Several weeks ago, we commented on the Spanish Government’s recently proposal to introduce a Solidarity Wealth Tax.

    However, this article considers new wealth tax proposals – in respect of the Net Wealth Tax and the Solidarity Wealth Tax – for non-Spanish-tax-resident individuals who hold Spanish real estate through one or multiple non-Spanish-resident entities.

    What is the proposal?

    It is envisaged that non-Spanish-tax-resident individuals would be subject to the Net Wealth Tax (“NWT”) when they hold shares in an unlisted entity. This would be where “at least 50% of its assets are directly or indirectly made up of real estate located in Spain”.

    These new proposals would replace the current domestic provisions which historically have required non-resident individuals to pay NWT in circumstances where they directly own real estate only.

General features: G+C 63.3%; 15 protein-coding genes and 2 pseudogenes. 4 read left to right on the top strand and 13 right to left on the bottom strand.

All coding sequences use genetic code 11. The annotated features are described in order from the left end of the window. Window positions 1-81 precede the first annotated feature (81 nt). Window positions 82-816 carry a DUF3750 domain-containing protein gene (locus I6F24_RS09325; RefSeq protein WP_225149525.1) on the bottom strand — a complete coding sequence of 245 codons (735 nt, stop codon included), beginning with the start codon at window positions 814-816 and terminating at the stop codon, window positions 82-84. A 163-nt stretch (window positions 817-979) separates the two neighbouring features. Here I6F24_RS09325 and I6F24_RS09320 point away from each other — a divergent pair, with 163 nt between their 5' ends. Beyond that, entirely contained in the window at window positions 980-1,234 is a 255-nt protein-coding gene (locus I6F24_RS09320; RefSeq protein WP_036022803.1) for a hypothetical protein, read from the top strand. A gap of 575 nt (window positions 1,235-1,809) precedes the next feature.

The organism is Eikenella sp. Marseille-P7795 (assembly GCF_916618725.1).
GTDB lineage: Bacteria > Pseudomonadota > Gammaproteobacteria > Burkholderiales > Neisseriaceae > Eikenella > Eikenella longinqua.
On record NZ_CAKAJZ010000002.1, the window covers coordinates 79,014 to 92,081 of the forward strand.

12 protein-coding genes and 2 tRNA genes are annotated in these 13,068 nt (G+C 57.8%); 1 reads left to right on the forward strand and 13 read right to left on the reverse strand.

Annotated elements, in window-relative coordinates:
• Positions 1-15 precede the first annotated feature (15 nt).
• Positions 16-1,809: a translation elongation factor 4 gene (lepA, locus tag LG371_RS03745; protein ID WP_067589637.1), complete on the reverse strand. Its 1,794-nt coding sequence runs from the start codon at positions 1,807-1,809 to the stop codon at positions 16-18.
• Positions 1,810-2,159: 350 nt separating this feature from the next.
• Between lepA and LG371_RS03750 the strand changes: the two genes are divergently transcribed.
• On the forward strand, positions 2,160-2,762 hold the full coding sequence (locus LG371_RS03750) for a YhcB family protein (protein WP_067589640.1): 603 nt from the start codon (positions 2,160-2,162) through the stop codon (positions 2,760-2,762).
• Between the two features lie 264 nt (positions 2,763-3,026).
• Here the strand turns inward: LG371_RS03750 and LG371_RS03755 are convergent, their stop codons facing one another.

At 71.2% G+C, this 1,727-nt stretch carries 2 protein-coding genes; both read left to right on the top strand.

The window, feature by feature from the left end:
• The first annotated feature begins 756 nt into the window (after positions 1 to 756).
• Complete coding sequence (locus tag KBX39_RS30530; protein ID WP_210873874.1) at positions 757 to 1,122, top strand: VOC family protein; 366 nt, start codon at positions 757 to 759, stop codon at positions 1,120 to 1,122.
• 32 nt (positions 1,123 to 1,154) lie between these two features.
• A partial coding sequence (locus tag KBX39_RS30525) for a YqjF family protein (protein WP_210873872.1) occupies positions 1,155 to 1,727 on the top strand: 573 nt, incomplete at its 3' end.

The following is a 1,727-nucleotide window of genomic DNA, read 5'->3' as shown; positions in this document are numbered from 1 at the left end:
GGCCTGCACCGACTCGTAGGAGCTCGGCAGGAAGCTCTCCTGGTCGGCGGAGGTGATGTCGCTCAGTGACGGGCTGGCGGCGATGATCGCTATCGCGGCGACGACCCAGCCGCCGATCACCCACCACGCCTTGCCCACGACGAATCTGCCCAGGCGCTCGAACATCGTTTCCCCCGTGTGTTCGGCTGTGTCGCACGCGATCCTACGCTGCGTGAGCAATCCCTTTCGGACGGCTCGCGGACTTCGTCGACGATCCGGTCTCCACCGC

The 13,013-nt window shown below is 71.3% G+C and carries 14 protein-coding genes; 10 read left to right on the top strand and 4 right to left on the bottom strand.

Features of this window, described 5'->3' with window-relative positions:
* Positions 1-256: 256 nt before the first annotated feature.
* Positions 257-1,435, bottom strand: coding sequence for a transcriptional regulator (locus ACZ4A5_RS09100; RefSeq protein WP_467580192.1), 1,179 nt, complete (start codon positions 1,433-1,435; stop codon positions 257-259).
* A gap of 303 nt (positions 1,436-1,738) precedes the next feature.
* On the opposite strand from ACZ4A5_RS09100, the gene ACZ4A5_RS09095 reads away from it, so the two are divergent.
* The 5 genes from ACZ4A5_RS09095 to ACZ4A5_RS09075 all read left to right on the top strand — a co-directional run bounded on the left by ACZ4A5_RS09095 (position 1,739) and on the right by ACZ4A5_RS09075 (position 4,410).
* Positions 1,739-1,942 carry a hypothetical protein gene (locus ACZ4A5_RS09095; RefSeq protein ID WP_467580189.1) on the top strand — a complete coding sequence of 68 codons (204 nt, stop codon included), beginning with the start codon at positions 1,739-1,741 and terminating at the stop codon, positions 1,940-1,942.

Additionally, the Spanish Government plans to bring in the Solidarity Tax (“ST”) to supplement the regional NWT. The ST will be calculated and assessed at the federal level.

    The ST will be levied on non-Spanish-tax-resident individuals with a net wealth in Spain of at least EUR 3 million. It should be noted that this will include any interests in non-resident entities that own Spanish real estate

    The NWT can be credited against any ST liability.

    Commencement of new Spanish Net Wealth Tax and Solidarity Wealth Tax

    It is expected that these measures will be passed before the end of 2022.

    If the new legislation is published prior to the end of 2022, then both would apply to indirect holdings of Spanish real estate held on 31 December 2022.

    It is currently expected that both would have to be paid in June or July of the following year.

    If you have any queries about the Spanish Net Wealth Tax or Solidarity Wealth Tax, or Spanish tax matters in general, then please do get in touch.

    The content of this article is provided for educational and information purposes only. It is not intended, and should not be construed, as tax or legal advice. We recommend you seek formal tax and legal advice before taking, or refraining from, any action based on the contents of this article.